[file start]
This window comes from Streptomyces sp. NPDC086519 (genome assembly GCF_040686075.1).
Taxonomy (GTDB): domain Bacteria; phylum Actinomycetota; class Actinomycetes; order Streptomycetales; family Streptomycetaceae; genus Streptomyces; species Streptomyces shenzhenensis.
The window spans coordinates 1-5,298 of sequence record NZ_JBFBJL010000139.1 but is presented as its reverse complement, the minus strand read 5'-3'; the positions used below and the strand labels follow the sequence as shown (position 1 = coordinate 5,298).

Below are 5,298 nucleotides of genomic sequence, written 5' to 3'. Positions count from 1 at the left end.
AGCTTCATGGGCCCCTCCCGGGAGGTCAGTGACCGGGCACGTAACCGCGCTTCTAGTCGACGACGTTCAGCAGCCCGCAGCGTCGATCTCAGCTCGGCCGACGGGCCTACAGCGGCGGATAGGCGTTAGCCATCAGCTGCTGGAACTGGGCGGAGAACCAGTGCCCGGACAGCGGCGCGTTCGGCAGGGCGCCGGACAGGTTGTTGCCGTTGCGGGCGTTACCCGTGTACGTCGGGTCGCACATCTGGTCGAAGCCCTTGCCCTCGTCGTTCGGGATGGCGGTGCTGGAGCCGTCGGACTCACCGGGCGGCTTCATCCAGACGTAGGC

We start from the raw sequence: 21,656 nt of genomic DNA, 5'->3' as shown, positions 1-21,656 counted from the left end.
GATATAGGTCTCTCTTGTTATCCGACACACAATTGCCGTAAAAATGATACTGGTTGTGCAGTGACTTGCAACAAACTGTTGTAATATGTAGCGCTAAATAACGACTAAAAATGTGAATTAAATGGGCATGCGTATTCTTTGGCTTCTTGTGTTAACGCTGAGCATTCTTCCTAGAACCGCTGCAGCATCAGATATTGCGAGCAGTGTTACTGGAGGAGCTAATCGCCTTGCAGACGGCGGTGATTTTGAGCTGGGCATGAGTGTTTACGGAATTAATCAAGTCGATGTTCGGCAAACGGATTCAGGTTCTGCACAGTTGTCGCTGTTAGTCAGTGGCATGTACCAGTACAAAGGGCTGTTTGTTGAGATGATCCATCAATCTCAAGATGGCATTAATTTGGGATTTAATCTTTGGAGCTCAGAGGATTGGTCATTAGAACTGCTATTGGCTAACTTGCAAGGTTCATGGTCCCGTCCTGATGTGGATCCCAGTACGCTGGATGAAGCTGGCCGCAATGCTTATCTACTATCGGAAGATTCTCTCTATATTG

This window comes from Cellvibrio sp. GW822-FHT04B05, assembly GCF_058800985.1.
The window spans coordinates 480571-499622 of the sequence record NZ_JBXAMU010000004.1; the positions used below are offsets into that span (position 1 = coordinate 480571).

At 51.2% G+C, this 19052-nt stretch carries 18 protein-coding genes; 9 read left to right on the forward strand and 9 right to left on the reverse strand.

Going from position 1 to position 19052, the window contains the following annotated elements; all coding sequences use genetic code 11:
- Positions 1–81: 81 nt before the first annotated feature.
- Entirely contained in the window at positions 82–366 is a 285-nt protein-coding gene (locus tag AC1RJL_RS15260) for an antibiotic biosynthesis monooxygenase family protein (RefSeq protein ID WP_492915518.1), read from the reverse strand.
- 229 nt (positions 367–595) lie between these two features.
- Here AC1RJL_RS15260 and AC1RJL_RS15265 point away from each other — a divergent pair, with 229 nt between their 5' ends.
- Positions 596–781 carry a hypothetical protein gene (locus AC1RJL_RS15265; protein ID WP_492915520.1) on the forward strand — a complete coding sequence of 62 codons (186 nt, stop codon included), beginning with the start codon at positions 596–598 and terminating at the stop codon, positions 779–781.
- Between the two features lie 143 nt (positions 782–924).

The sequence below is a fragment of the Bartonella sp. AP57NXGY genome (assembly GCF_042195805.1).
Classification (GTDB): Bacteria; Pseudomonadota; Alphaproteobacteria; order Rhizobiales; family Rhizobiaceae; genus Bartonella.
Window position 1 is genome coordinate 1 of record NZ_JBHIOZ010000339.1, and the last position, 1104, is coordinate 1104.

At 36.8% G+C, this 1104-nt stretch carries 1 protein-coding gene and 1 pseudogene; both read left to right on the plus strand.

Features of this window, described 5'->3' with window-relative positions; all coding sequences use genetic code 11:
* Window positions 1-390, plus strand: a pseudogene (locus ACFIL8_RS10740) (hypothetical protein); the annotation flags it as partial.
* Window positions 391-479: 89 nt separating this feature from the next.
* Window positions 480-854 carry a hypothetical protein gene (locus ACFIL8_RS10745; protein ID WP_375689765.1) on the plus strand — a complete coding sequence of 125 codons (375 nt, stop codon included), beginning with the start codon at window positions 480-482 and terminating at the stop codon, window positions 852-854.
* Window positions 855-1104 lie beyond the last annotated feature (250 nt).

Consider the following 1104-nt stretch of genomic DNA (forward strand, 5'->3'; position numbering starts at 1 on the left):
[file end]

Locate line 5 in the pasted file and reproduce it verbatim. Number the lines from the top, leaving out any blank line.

AGCTTCATGGGCCCCTCCCGGGAGGTCAGTGACCGGGCACGTAACCGCGCTTCTAGTCGACGACGTTCAGCAGCCCGCAGCGTCGATCTCAGCTCGGCCGACGGGCCTACAGCGGCGGATAGGCGTTAGCCATCAGCTGCTGGAACTGGGCGGAGAACCAGTGCCCGGACAGCGGCGCGTTCGGCAGGGCGCCGGACAGGTTGTTGCCGTTGCGGGCGTTACCCGTGTACGTCGGGTCGCACATCTGGTCGAAGCCCTTGCCCTCGTCGTTCGGGATGGCGGTGCTGGAGCCGTCGGACTCACCGGGCGGCTTCATCCAGACGTAGGC